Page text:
Previous studies applied the exposure time window as “the 0–42 days” prior to the diagnosis of AE [4, 14] because the clinical course of AE-IPF should be within 1 month prior to AE diagnosis in the definition [9, 10]; however, the specific risk-exposure time window prior to the diagnosis of AE-IPF remains unclear. Significant positive associations between the exposure to increased PM2.5 levels and the AE-IPF diagnosis were observed during lag 1 and lag 1–2 months in our additional analysis. An increased mean level of PM2.5 during 15–21 days (OR 3.65; 95% CI 1.95–6.83; p ≤ 0.001) showed the strongest impact on AE-IPF (Additional file 1: Fig. S7) in our weekly analysis. These results suggest that “the 0–42 days” prior to AE-IPF diagnosis is useful in assessing the risk for AE-IPF regarding exposure to ambient PM2.5.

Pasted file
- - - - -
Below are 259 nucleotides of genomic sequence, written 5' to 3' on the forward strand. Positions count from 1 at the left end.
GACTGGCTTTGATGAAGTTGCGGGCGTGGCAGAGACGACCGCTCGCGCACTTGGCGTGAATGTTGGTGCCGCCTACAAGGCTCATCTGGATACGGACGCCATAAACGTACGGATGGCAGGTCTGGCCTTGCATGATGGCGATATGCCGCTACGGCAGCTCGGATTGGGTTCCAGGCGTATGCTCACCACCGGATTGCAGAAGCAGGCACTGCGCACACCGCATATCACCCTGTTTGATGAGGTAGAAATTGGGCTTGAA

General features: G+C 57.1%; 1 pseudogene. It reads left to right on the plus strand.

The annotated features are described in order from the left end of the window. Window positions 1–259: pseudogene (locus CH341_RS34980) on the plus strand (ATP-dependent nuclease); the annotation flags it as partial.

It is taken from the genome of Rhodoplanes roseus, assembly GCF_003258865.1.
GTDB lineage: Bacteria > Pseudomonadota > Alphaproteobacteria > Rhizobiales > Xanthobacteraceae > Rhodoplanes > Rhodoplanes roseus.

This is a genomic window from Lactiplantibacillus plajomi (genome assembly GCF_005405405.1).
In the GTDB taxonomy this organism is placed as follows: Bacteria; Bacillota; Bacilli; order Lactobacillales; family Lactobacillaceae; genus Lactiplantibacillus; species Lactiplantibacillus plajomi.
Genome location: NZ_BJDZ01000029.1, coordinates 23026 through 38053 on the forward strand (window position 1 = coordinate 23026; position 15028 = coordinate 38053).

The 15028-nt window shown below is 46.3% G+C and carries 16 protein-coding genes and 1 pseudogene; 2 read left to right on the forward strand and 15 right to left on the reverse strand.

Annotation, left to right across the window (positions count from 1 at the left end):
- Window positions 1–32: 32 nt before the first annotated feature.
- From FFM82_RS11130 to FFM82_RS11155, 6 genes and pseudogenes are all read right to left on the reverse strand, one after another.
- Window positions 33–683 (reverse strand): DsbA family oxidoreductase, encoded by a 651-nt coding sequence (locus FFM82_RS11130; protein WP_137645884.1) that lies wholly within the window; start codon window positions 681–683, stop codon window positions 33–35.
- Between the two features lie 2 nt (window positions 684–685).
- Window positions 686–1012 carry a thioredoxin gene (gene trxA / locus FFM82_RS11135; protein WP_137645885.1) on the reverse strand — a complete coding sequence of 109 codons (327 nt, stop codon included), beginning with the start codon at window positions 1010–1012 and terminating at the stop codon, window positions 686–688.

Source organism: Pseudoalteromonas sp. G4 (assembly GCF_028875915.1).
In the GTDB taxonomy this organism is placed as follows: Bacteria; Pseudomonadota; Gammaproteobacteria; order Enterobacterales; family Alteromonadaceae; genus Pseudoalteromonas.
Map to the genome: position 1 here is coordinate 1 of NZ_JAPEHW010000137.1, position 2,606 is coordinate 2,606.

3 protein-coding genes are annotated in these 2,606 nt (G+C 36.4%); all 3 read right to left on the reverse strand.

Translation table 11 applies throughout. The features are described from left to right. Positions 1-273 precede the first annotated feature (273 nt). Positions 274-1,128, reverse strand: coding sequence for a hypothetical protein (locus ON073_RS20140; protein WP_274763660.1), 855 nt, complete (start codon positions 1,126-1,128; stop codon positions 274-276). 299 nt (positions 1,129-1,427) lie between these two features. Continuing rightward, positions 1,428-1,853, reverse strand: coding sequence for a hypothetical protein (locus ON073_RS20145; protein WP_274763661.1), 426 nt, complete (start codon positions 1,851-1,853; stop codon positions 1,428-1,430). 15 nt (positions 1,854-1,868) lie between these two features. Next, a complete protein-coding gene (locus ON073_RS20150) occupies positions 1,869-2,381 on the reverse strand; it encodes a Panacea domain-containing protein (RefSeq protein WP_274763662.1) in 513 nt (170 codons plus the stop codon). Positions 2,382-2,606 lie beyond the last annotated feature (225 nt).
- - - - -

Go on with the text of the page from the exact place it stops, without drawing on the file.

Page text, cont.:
The health benefits of pollution reduction strategies have been documented in the Asia–Pacific Region, including Japan [33]. The Japanese government has passed a legislation to limit emissions in 2001, with a subsequent decrease in the mean levels of PM2.5 from 38 to 26 µg/m3 (2009) [33]. In our study, the mean ambient PM2.5 level in patients with IPF was 15.4 (Table 4). Our findings showed that elevated levels of PM2.5, albeit lower than the PM2.5 level of 26 µg/m3—the mean levels of PM2.5 established by the Japanese government in 2009—may be a risk factor for AE-IPF. Additionally, the mean exposure level of patients with IPF to PM2.5 was higher than the annual level recommended by the World Health Organisation (not exceeding an annual level of 10 µg/m3 for PM2.5) [34]. Accordingly, our findings suggest that the current ambient PM2.5 level remains a possible risk factor of AE-IPF in Japan.